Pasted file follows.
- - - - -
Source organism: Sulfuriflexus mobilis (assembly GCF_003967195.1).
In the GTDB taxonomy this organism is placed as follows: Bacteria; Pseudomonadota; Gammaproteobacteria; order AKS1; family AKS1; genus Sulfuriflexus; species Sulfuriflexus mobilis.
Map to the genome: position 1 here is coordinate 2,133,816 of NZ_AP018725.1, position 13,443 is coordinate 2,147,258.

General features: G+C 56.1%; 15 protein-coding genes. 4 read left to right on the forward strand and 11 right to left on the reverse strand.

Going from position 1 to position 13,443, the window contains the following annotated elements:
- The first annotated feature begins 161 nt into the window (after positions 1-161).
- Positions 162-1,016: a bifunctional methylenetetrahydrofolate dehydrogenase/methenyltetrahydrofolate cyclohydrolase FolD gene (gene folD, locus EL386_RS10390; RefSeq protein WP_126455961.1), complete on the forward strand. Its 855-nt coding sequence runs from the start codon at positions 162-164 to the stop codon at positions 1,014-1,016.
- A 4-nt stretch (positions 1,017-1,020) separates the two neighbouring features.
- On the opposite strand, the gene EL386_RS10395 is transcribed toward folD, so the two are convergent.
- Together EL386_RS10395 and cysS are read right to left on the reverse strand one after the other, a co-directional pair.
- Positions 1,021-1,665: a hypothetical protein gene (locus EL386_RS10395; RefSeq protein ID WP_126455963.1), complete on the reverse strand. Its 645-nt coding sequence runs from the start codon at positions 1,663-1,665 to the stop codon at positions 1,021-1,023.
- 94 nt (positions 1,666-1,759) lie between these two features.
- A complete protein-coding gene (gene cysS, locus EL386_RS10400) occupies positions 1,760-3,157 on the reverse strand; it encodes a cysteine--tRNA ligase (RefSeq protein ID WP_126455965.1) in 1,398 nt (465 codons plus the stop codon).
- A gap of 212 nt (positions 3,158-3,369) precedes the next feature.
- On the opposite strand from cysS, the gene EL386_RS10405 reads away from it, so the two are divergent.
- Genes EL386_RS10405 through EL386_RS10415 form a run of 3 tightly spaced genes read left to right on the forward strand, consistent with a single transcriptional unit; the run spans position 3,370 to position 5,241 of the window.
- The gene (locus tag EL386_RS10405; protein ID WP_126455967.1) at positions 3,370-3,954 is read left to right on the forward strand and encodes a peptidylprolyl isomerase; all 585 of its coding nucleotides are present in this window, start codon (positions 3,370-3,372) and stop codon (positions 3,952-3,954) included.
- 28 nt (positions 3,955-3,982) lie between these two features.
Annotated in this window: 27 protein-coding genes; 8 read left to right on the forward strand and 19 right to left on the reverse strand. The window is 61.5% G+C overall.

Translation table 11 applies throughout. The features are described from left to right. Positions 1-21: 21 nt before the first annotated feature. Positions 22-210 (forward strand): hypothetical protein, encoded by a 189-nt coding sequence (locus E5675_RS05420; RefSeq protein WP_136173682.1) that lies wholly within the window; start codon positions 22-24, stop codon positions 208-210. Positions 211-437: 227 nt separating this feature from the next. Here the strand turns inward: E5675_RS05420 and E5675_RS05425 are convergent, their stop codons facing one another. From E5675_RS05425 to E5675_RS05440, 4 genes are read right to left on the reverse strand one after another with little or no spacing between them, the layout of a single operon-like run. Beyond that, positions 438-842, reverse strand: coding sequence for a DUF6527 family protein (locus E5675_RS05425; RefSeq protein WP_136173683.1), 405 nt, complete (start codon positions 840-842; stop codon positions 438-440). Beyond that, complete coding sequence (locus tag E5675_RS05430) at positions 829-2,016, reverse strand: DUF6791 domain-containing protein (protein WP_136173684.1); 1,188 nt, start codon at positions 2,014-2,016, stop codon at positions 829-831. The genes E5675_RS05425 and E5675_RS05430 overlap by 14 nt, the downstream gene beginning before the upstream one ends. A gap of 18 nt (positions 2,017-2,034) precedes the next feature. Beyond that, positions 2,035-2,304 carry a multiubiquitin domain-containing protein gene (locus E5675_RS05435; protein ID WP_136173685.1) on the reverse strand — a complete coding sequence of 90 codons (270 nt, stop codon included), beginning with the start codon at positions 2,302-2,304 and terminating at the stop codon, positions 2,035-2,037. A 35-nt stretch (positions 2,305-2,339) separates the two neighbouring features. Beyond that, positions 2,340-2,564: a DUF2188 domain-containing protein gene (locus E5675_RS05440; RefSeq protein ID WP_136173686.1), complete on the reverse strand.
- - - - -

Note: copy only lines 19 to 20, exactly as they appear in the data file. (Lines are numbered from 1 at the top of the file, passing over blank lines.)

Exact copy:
Annotated in this window: 27 protein-coding genes; 8 read left to right on the forward strand and 19 right to left on the reverse strand. The window is 61.5% G+C overall.

Translation table 11 applies throughout. The features are described from left to right. Positions 1-21: 21 nt before the first annotated feature. Positions 22-210 (forward strand): hypothetical protein, encoded by a 189-nt coding sequence (locus E5675_RS05420; RefSeq protein WP_136173682.1) that lies wholly within the window; start codon positions 22-24, stop codon positions 208-210. Positions 211-437: 227 nt separating this feature from the next. Here the strand turns inward: E5675_RS05420 and E5675_RS05425 are convergent, their stop codons facing one another. From E5675_RS05425 to E5675_RS05440, 4 genes are read right to left on the reverse strand one after another with little or no spacing between them, the layout of a single operon-like run. Beyond that, positions 438-842, reverse strand: coding sequence for a DUF6527 family protein (locus E5675_RS05425; RefSeq protein WP_136173683.1), 405 nt, complete (start codon positions 840-842; stop codon positions 438-440). Beyond that, complete coding sequence (locus tag E5675_RS05430) at positions 829-2,016, reverse strand: DUF6791 domain-containing protein (protein WP_136173684.1); 1,188 nt, start codon at positions 2,014-2,016, stop codon at positions 829-831. The genes E5675_RS05425 and E5675_RS05430 overlap by 14 nt, the downstream gene beginning before the upstream one ends. A gap of 18 nt (positions 2,017-2,034) precedes the next feature. Beyond that, positions 2,035-2,304 carry a multiubiquitin domain-containing protein gene (locus E5675_RS05435; protein ID WP_136173685.1) on the reverse strand — a complete coding sequence of 90 codons (270 nt, stop codon included), beginning with the start codon at positions 2,302-2,304 and terminating at the stop codon, positions 2,035-2,037. A 35-nt stretch (positions 2,305-2,339) separates the two neighbouring features. Beyond that, positions 2,340-2,564: a DUF2188 domain-containing protein gene (locus E5675_RS05440; RefSeq protein ID WP_136173686.1), complete on the reverse strand.